What does bodybuilding, anti-ageing cream and Bleomycin (a cancer drug) have in common? Peptides of course! Peptides are large molecules that are vital to life. If you were to take a protein and break it into smaller pieces, each piece would be called a peptide. Just like proteins, peptides are made of amino acids linked together in a chain-like structure. Whenever you ingest a protein, your body breaks it down to its individual amino acids. It then puts those amino acids back together in a different order to make whatever peptide or protein your body needs. Insulin, for instance, is a peptide that is 51 amino acids long. Your body synthesizes insulin from the amino acids it gets from the proteins you eat.
Peptides and small proteins can be synthesized in a lab as well. Peptide synthesis is a huge market in the pharmaceutical and skin care industry. They’re also used, somewhat shakily, as a steroid substitute by serious athletes and bodybuilders. we’re going to go over the basic steps of how to join amino acids together to make a peptide. The chemistry of peptide synthesis is complex and well beyond the scope of explaining. But the basic steps of making a peptide are not as difficult as you might think.
There are 20 amino acids that occur in nature. They all have the same core — an amine group (NH2) attached to a carboxylic acid (COOH) via a single carbon atom, called an alpha carbon. The thing that gives each amino acid its uniqueness is the functional group called the R group or R side chain, that is also attached to the alpha carbon. When building peptides, the amine group of one amino acid gets attached to the carboxylic acid of the other. The R functional group determines the overall shape, structure and properties of the peptide, as it will form bonds and cause the peptide to fold in on itself. By convention, the NH2 side is drawn and written on the left and the COOH side is on the right. The NH2 side is called the N-Terminus and the COOH side is called the C-Terminus.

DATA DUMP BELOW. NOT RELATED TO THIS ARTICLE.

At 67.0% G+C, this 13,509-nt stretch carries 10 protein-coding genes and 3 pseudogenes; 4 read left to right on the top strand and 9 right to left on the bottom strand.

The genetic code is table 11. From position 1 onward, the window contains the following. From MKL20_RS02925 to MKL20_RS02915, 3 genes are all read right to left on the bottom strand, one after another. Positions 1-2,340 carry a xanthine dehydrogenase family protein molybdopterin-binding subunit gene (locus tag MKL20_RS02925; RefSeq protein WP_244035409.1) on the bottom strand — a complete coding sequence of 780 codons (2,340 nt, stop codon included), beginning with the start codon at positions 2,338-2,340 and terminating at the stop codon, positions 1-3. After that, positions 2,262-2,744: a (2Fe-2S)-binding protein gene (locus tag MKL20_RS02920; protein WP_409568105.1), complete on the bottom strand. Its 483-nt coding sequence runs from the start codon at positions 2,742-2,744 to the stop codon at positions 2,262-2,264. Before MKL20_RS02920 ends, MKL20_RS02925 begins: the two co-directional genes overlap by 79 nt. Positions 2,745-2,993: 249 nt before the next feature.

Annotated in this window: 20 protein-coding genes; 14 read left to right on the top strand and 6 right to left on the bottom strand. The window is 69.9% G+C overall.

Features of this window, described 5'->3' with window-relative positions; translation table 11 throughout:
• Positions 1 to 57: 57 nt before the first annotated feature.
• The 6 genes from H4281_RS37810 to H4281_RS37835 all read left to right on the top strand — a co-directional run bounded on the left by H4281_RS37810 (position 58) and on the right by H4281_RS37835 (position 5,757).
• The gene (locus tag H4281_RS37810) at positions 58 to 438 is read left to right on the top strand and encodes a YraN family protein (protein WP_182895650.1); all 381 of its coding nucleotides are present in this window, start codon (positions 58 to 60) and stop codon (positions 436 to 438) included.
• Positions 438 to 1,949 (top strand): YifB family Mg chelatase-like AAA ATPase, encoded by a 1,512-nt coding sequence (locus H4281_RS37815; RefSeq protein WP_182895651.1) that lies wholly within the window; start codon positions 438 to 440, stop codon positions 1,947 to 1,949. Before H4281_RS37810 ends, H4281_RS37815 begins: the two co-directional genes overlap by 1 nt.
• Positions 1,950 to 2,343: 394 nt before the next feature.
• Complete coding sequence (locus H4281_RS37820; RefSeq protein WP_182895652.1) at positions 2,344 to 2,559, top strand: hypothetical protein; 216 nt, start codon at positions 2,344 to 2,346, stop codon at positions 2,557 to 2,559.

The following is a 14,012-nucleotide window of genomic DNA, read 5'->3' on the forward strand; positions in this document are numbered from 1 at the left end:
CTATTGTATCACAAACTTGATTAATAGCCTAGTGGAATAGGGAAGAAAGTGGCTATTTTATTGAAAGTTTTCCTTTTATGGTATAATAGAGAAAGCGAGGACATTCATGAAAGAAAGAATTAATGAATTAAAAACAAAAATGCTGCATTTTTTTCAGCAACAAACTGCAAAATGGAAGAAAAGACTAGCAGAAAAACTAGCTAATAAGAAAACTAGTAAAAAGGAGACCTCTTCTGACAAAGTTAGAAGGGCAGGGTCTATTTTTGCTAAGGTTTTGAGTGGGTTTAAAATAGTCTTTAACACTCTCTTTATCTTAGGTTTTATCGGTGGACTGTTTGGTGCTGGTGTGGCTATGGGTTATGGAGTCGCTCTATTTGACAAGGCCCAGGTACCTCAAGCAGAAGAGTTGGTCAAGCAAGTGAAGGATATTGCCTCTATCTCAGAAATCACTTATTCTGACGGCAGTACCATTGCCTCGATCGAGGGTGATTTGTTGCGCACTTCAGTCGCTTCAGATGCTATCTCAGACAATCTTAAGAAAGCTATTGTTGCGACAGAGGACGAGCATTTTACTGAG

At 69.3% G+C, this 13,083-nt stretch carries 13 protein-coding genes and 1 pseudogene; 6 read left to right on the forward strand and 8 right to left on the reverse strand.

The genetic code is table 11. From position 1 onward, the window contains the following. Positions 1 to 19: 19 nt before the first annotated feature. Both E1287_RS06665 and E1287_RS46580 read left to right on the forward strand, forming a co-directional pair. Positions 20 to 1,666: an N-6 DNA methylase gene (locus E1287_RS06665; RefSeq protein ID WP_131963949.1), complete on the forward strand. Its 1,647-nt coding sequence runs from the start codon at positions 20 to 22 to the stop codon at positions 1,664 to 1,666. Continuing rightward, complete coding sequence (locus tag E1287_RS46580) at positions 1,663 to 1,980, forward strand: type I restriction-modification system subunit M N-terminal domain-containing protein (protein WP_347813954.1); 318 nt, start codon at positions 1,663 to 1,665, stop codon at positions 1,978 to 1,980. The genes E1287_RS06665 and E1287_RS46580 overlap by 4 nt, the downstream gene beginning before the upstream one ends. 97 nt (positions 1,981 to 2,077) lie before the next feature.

In order to make peptides, you start with amino acids obviously. By themselves, they have the consistency of white power and are usually stored in plastic containers. Amino acids used in peptide synthesis need to have some sort of protection on the amine group to prevent unwanted reactions. This is accomplished with a molecule the most common of which is called FMOC. This is important to note because before attaching two amino acids together, we need to remove the FMOC protecting group from the amine side of one, but leave it on the other. Leaving the FMOC on one is necessary to prevent the same amino acid from coupling with itself. For instance, if I wanted to couple A to N, how do I prevent A-A couplings from occurring? Keeping A protected with FMOC ensures we only get an A-N outcome.
The R functional groups need protection as well, but will not be covered in this basic introduction.